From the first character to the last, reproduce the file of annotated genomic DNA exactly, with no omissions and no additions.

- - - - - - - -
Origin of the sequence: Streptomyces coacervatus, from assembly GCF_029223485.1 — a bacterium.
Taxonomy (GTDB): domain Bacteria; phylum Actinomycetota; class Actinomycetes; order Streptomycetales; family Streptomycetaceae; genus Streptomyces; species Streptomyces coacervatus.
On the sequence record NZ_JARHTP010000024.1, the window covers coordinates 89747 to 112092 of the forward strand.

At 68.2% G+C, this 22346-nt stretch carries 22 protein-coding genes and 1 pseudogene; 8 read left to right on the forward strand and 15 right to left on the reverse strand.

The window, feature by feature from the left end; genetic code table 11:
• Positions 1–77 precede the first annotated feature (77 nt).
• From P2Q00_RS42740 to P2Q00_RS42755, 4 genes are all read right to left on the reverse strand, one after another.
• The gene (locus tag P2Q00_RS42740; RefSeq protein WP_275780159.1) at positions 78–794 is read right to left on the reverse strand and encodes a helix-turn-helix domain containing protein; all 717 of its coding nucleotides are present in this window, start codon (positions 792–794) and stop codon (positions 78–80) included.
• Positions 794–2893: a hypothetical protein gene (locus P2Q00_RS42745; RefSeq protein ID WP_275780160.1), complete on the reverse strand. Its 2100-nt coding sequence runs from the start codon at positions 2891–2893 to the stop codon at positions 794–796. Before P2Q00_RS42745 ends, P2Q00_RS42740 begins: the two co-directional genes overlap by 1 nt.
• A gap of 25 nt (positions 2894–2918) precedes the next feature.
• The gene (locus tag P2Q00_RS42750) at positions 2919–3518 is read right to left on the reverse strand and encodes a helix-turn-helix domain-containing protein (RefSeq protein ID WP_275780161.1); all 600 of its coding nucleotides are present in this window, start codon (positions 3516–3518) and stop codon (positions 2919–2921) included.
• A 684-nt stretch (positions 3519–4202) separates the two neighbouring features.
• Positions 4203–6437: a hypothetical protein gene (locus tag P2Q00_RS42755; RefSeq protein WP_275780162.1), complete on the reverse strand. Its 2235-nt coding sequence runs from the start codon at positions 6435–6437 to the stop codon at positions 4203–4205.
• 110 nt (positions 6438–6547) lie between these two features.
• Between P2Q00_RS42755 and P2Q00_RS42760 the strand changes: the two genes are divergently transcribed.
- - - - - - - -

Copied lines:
Origin of the sequence: Streptomyces coacervatus, from assembly GCF_029223485.1 — a bacterium.
Taxonomy (GTDB): domain Bacteria; phylum Actinomycetota; class Actinomycetes; order Streptomycetales; family Streptomycetaceae; genus Streptomyces; species Streptomyces coacervatus.
On the sequence record NZ_JARHTP010000024.1, the window covers coordinates 89747 to 112092 of the forward strand.

At 68.2% G+C, this 22346-nt stretch carries 22 protein-coding genes and 1 pseudogene; 8 read left to right on the forward strand and 15 right to left on the reverse strand.

The window, feature by feature from the left end; genetic code table 11:
• Positions 1–77 precede the first annotated feature (77 nt).
• From P2Q00_RS42740 to P2Q00_RS42755, 4 genes are all read right to left on the reverse strand, one after another.
• The gene (locus tag P2Q00_RS42740; RefSeq protein WP_275780159.1) at positions 78–794 is read right to left on the reverse strand and encodes a helix-turn-helix domain containing protein; all 717 of its coding nucleotides are present in this window, start codon (positions 792–794) and stop codon (positions 78–80) included.
• Positions 794–2893: a hypothetical protein gene (locus P2Q00_RS42745; RefSeq protein ID WP_275780160.1), complete on the reverse strand. Its 2100-nt coding sequence runs from the start codon at positions 2891–2893 to the stop codon at positions 794–796. Before P2Q00_RS42745 ends, P2Q00_RS42740 begins: the two co-directional genes overlap by 1 nt.
• A gap of 25 nt (positions 2894–2918) precedes the next feature.
• The gene (locus tag P2Q00_RS42750) at positions 2919–3518 is read right to left on the reverse strand and encodes a helix-turn-helix domain-containing protein (RefSeq protein ID WP_275780161.1); all 600 of its coding nucleotides are present in this window, start codon (positions 3516–3518) and stop codon (positions 2919–2921) included.
• A 684-nt stretch (positions 3519–4202) separates the two neighbouring features.
• Positions 4203–6437: a hypothetical protein gene (locus tag P2Q00_RS42755; RefSeq protein WP_275780162.1), complete on the reverse strand. Its 2235-nt coding sequence runs from the start codon at positions 6435–6437 to the stop codon at positions 4203–4205.
• 110 nt (positions 6438–6547) lie between these two features.
• Between P2Q00_RS42755 and P2Q00_RS42760 the strand changes: the two genes are divergently transcribed.